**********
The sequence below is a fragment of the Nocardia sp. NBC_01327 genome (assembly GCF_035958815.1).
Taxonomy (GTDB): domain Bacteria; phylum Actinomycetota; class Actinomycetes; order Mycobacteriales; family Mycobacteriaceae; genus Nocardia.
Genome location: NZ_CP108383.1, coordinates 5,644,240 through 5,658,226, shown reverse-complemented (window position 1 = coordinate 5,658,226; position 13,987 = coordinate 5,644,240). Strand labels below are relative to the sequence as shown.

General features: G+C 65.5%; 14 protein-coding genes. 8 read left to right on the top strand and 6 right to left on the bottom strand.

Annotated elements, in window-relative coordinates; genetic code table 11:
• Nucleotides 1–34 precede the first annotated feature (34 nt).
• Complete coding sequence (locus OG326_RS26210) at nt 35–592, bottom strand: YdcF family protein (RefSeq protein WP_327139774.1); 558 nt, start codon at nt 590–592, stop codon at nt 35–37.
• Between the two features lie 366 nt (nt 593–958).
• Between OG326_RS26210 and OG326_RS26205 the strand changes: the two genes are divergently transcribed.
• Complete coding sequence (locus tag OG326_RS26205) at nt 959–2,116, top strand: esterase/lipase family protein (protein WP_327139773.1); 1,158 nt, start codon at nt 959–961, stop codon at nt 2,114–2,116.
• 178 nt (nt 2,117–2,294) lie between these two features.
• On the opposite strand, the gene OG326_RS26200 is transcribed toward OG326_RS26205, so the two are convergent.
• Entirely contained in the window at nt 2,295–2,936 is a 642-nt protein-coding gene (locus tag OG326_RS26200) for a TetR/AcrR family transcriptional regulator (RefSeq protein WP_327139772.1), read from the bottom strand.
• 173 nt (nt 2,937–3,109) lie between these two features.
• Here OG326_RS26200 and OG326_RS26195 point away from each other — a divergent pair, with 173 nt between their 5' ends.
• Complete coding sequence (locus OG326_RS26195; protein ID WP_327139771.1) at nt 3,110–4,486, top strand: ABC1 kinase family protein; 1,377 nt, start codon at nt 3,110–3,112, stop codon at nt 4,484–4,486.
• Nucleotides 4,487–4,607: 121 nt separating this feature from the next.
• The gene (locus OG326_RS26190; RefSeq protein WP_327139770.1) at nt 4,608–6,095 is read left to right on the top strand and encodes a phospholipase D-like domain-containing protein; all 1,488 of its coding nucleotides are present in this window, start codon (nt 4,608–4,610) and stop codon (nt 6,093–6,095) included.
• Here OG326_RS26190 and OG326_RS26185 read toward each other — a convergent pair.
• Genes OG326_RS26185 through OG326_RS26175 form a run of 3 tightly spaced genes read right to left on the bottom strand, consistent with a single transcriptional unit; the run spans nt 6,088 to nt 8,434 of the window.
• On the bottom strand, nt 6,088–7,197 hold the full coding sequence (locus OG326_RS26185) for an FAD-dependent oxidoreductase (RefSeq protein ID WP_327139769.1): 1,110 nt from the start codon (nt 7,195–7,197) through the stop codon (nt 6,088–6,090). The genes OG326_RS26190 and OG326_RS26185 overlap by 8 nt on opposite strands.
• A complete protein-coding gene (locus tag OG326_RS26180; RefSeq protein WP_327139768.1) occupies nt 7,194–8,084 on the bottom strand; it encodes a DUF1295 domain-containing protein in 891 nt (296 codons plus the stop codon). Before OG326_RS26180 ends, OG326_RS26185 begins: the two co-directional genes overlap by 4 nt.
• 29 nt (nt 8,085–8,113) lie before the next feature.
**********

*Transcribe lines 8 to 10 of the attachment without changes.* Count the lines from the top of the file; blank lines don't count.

• Between the two features lie 366 nt (nt 593–958).
• Between OG326_RS26210 and OG326_RS26205 the strand changes: the two genes are divergently transcribed.
• Complete coding sequence (locus tag OG326_RS26205) at nt 959–2,116, top strand: esterase/lipase family protein (protein WP_327139773.1); 1,158 nt, start codon at nt 959–961, stop codon at nt 2,114–2,116.